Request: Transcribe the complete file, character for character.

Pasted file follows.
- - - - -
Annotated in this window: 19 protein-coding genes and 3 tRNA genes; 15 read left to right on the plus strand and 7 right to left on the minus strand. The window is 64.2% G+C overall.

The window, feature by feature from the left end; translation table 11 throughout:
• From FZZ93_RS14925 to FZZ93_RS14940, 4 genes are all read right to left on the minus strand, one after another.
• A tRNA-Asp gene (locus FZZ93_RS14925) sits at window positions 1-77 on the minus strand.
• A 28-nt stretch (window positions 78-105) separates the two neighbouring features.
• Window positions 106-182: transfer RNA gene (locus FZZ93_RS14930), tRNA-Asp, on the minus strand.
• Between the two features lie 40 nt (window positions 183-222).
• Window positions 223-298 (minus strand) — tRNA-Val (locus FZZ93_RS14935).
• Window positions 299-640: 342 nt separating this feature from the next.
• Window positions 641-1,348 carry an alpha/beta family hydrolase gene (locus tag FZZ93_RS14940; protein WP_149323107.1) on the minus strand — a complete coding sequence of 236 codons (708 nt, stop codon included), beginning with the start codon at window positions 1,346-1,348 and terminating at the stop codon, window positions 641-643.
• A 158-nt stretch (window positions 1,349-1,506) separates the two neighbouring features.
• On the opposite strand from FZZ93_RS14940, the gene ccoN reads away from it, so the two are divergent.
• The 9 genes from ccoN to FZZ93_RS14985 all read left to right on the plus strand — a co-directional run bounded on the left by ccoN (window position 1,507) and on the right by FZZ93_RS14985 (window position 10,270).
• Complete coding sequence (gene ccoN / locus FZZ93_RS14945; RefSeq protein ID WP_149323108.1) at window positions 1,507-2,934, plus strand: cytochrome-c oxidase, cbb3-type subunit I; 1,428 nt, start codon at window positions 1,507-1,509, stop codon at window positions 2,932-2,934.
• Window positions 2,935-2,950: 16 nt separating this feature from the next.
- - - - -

Annotated in this window: 19 protein-coding genes and 3 tRNA genes; 15 read left to right on the plus strand and 7 right to left on the minus strand. The window is 64.2% G+C overall.

The window, feature by feature from the left end; translation table 11 throughout:
• From FZZ93_RS14925 to FZZ93_RS14940, 4 genes are all read right to left on the minus strand, one after another.
• A tRNA-Asp gene (locus FZZ93_RS14925) sits at window positions 1-77 on the minus strand.
• A 28-nt stretch (window positions 78-105) separates the two neighbouring features.
• Window positions 106-182: transfer RNA gene (locus FZZ93_RS14930), tRNA-Asp, on the minus strand.
• Between the two features lie 40 nt (window positions 183-222).
• Window positions 223-298 (minus strand) — tRNA-Val (locus FZZ93_RS14935).
• Window positions 299-640: 342 nt separating this feature from the next.
• Window positions 641-1,348 carry an alpha/beta family hydrolase gene (locus tag FZZ93_RS14940; protein WP_149323107.1) on the minus strand — a complete coding sequence of 236 codons (708 nt, stop codon included), beginning with the start codon at window positions 1,346-1,348 and terminating at the stop codon, window positions 641-643.
• A 158-nt stretch (window positions 1,349-1,506) separates the two neighbouring features.
• On the opposite strand from FZZ93_RS14940, the gene ccoN reads away from it, so the two are divergent.
• The 9 genes from ccoN to FZZ93_RS14985 all read left to right on the plus strand — a co-directional run bounded on the left by ccoN (window position 1,507) and on the right by FZZ93_RS14985 (window position 10,270).
• Complete coding sequence (gene ccoN / locus FZZ93_RS14945; RefSeq protein ID WP_149323108.1) at window positions 1,507-2,934, plus strand: cytochrome-c oxidase, cbb3-type subunit I; 1,428 nt, start codon at window positions 1,507-1,509, stop codon at window positions 2,932-2,934.
• Window positions 2,935-2,950: 16 nt separating this feature from the next.